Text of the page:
Tuesday, January 03, 2012

Lao Buddhas: 18th-19th Century


There's often a stereotype that if you've seen one Buddha statue, especially in Southeast Asia, you've seen them all, and that there's a rigid uniformity to their construction and how to properly depict the Buddha.

Because they're so rarely seen, or else seen among Buddha statues from other cultures, many Lao and non-Lao have trouble seeing the distinctive styles characteristic of authentic Lao / Lan Xang representations of the Buddha. Hopefully, this will help provide a reference point.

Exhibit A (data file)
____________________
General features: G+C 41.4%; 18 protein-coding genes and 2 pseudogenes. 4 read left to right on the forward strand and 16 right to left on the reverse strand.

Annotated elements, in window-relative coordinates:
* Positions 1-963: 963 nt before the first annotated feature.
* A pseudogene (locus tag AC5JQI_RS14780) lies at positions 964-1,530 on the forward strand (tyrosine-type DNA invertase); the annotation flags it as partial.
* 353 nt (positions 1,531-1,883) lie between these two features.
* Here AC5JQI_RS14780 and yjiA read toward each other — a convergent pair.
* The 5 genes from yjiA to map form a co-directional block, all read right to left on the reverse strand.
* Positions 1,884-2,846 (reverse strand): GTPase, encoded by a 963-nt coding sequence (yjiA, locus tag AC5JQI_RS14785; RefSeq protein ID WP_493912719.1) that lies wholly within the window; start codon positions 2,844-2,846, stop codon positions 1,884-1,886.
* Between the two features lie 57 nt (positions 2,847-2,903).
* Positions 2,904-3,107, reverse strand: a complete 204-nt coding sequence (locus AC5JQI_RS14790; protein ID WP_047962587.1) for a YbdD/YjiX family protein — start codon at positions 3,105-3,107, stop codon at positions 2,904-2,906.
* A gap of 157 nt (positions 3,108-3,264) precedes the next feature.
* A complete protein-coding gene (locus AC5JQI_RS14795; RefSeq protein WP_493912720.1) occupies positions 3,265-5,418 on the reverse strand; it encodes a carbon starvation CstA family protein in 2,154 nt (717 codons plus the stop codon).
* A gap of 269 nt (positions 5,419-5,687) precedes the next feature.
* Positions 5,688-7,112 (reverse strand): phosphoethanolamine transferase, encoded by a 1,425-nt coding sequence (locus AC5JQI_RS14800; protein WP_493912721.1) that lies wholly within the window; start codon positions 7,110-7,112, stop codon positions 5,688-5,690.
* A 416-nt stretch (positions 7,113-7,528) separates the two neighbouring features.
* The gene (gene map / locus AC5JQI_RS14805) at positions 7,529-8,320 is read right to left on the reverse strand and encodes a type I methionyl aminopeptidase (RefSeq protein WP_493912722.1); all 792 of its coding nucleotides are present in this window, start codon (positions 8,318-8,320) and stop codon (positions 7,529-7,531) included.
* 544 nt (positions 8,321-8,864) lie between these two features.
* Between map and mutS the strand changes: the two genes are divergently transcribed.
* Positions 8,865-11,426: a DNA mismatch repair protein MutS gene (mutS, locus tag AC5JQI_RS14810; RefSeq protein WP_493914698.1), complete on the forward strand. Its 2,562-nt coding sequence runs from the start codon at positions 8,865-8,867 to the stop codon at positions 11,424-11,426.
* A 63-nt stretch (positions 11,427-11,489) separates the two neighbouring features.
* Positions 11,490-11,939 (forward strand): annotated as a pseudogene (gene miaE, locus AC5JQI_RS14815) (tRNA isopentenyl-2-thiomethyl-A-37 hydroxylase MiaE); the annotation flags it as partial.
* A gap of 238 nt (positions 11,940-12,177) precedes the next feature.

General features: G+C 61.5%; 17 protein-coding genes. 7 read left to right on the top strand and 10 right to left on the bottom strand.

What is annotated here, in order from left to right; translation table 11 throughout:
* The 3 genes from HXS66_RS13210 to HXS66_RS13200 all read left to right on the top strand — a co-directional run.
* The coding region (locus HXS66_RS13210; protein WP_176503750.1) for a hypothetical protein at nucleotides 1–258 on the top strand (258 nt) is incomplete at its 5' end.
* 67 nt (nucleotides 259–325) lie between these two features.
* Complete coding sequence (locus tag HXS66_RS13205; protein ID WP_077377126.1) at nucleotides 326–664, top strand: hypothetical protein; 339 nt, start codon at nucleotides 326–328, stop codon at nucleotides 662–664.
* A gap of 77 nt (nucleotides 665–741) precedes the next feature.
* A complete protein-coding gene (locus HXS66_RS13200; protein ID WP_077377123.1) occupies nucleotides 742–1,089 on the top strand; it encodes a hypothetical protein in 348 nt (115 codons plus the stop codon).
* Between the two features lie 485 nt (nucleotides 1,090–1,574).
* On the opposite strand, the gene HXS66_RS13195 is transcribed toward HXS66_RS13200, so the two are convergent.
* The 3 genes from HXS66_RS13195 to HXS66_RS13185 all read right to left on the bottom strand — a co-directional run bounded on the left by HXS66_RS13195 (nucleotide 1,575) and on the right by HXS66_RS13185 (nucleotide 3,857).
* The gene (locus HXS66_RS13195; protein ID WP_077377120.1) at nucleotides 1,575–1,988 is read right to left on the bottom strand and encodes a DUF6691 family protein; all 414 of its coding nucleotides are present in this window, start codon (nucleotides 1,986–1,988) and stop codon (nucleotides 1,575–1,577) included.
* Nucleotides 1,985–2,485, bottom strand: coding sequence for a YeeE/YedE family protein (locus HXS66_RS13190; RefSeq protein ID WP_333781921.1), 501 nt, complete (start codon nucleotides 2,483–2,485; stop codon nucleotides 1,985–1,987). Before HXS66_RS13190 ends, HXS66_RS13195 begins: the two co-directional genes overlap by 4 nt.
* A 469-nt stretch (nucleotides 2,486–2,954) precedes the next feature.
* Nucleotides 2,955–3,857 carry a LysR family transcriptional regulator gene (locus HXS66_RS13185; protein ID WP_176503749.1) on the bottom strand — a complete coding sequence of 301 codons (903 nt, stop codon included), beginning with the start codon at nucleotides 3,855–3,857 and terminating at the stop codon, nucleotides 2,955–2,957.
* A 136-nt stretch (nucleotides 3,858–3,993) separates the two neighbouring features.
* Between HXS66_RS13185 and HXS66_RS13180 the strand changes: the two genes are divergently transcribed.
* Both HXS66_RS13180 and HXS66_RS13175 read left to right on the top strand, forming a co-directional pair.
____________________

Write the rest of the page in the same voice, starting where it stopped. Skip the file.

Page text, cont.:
Above, we have an excellent example of an 18-19th century Lao Buddha. This is notable for the significant dynamic energy in the position and stylized motifs, typified by the use of spiky, curling points and the expression on the Buddha's face. He was 15 inches high and had a very elaborate base and finial. He was sold for $2,000 and is currently believed to be in the hands of a private collector. It is uncertain if and when he will ever be seen in public again.

There is unfortunately little public documentation of the history of this piece, such as its original owners, its creator or where it had originally been displayed, what it was made of, and how much it cost, for example. This was one of many hazards of the war and colonization.

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